At Croydon, the security check was the most enjoyable part, as the guards there had clearly been instructed to be friendly. Upstairs, we received a brusque response from the staff there, who had, it seemed, been trained to presume guilt and non-compliance. My wife and I left our documents with the case worker and went to drink coffee. A few hours later we received a phone call summoning us back to talk about a “problem”.
“Sorry,” we were told. “You can’t combine self-employed earnings with savings. It says so clearly in the rules.”
This is, I was later informed in a letter by immigration minister Caroline Nokes, to avoid “the same money being counted twice”. We continued to argue our case before eventually being shown back to the waiting room.
Some hours later, and with every other claimant having been seen, we were called back in for the refusal to be confirmed. In addition, the case worker confiscated my wife’s passport, which would be returned to her at the airport if and when she left the country.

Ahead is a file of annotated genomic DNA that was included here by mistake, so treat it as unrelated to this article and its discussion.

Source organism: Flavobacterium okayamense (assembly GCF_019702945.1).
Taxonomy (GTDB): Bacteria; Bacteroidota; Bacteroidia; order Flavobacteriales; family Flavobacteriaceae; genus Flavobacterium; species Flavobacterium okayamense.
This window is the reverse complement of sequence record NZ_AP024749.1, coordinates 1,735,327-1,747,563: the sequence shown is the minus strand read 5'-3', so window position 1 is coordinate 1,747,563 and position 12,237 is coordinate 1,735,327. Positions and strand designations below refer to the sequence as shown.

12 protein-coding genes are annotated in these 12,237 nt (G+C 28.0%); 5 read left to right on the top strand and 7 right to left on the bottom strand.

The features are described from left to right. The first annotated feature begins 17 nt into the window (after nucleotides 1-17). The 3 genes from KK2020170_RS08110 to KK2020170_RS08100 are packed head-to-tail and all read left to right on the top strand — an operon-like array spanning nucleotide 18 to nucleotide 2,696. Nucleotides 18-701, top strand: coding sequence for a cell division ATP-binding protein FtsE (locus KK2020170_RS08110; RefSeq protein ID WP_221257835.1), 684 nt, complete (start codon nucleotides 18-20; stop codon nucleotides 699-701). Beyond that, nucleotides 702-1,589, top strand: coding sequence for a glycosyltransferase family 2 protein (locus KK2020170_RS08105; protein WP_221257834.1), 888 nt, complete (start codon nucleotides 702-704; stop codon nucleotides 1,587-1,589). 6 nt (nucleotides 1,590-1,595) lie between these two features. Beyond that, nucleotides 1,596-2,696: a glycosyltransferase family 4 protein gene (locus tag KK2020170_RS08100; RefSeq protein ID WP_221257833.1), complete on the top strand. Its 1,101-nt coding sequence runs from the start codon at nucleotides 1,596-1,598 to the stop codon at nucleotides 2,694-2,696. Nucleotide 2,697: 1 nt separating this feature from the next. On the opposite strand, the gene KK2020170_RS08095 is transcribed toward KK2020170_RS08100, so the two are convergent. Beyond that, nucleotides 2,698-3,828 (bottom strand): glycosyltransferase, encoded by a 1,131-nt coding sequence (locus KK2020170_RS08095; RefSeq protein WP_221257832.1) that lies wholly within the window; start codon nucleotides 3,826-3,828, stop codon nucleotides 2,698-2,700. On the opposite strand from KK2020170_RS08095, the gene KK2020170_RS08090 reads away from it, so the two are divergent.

The letter of refusal stated that the Home Office saw no reason why we could not move to China. I had never been to China.
We were also informed that we had the right to appeal the decision, citing Article 8 of the Human Rights Act, the right to a family life. Over the next days, we did indeed lodge an appeal, aware that it could be months, even years, before it might be heard; my wife would have the right to remain in the country until it was. If my wife had needed to leave the country the appeal would have been voided automatically – with her back, we would had to have begun the application process again. And the costs of applying for visas are of course even higher from abroad.